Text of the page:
STEVE INSKEEP, HOST:
This week President Obama signed a law banning a number of synthetic drugs, including synthetic marijuana. Dozens of states and local governments have already tried to outlaw this drug which has been blamed for hundreds of emergency room visits and a handful of fatalities, but those bans have proved largely ineffective. As NPR's Joel Rose reports, there are fears the new federal rule will not be any different.
JOEL ROSE, BYLINE: Synthetic marijuana looks a bit like dried grass clippings. It's readily available on the Internet and in convenience stores and smoke shops, where it's sold as herbal incense or potpourri, but at roughly $20 a gram, it's unlikely that many buyers are using it to freshen up the powder room. Most are smoking it as a substitute for real marijuana, at least that's what Aaron Stinson was doing last September.
DEIRDRE CANADAY: This is an actual packet that I found in his belongings, in his bedroom.
ROSE: Deirdre Canaday is Aaron Stinson's mother. Canaday holds up a small shiny packet of a product called Relaxinol, which, the label promises, can relieve unwanted state of mind. Canaday found the packet in Aaron's apartment last year, shortly after he died in his sleep at a friend's house in upstate New York.
CANADAY: He had smoked a spice potpourri product called Mr. Nice Guy Relaxinol, and he went to sleep. And in the morning, about 9:30 a.m., his two friends woke up, but Aaron - they found him totally responsive, not breathing, no pulse.
ROSE: Deirdre Canaday admits her son had a history of using drugs, specifically marijuana. But she says Aaron, who was 26, was getting his act together. He had a good job as a home health care aide. Canaday thinks Aaron was using synthetic marijuana that night for the same reason many people do, because he was worried about having to pass a drug test for his job, and he knew that synthetic marijuana was not likely to show up.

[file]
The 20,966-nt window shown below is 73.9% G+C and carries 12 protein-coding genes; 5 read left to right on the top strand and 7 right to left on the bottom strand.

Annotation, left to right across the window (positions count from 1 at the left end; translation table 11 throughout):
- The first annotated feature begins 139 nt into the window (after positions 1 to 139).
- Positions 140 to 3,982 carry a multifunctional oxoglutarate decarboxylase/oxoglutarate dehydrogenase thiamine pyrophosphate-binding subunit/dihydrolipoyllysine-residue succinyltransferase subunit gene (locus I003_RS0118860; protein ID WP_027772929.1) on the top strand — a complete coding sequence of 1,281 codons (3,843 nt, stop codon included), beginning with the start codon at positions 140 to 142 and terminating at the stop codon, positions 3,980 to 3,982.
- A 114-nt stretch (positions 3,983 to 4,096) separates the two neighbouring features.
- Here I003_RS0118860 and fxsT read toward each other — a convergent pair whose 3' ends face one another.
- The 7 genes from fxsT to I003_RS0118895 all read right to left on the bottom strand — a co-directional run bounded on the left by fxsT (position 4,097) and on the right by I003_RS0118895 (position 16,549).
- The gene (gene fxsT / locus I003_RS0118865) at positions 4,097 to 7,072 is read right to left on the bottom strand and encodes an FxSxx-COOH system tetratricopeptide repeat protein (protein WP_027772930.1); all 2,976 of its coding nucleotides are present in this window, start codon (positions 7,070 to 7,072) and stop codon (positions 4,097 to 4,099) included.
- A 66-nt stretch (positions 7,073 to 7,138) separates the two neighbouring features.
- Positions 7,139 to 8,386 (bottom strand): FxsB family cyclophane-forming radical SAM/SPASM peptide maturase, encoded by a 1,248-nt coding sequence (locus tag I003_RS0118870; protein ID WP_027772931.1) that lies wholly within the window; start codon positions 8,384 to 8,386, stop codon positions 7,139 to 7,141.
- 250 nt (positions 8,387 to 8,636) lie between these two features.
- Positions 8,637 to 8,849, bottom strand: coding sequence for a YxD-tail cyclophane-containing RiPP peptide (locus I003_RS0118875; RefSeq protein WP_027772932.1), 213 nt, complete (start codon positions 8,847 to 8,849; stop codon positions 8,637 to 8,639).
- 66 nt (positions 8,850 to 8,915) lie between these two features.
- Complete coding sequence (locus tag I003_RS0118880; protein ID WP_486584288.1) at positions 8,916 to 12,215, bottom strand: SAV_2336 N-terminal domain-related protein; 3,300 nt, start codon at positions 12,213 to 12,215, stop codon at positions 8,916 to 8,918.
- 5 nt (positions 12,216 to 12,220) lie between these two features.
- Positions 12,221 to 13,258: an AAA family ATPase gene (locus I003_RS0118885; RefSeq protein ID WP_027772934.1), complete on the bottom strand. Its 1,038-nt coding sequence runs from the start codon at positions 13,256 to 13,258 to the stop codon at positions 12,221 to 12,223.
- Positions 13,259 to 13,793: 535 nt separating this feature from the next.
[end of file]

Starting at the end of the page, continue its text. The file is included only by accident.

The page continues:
CANADAY: I think that my son, the only thing he did wrong was to be naive, to believe this stuff that's packaged was all natural and safe, and a good alternative to something that was illegal because it's not.
ROSE: The pathologist determined the cause of death to be, quote, acute intoxication due to the combined effects of ethanol from alcohol consumption and Relaxinol. No charges were ever filed, the company that makes Relaxinol did not respond to requests for an interview. There are no clinical studies about the health effects of synthetic marijuana, but anecdotally, health care providers report a long list of nasty side effects, from agitation and paranoia to intense hallucinations and psychosis. Christine Stork is clinical director of the Upstate New York Poison Control Center. She's seen a steady stream of synthetic marijuana users turn up in emergency rooms over the past few years.
CHRISTINE STORK: They're expecting a marijuana experience and pretty soon, they realize that they're not getting their usual experience. They can be quite agitated. They can be quite paranoid. They require drugs to sedate them and then they may have seizures, which are pretty severe.
ROSE: Stork says synthetic marijuana can be 20 times as potent as real marijuana. But it's hard to predict the strength of any particular brand or packet, in part because it's remarkably easy for anyone to make and package synthetic marijuana without any oversight or regulation.
(SOUNDBITE OF YOUTUBE VIDEO)
UNIDENTIFIED MAN: All right. First off you want to start off with about 50 grams of damiana.
ROSE: In this video posted on YouTube, an unidentified man shows how it's done. All you need is some legal plant material and some chemical powders that you can easily order from labs overseas.
JAMES BURNS: Anybody with a working knowledge of chemistry, or that can follow a simple set of directions, can obtain and mix these substances and create these compounds.
ROSE: James Burns is a special agent with the Drug Enforcement Administration in upstate New York. Most states have already moved to ban some synthetic cannabinoids, those are the chemical compounds that are the key ingredient in synthetic marijuana. But Burns says it's not that simple.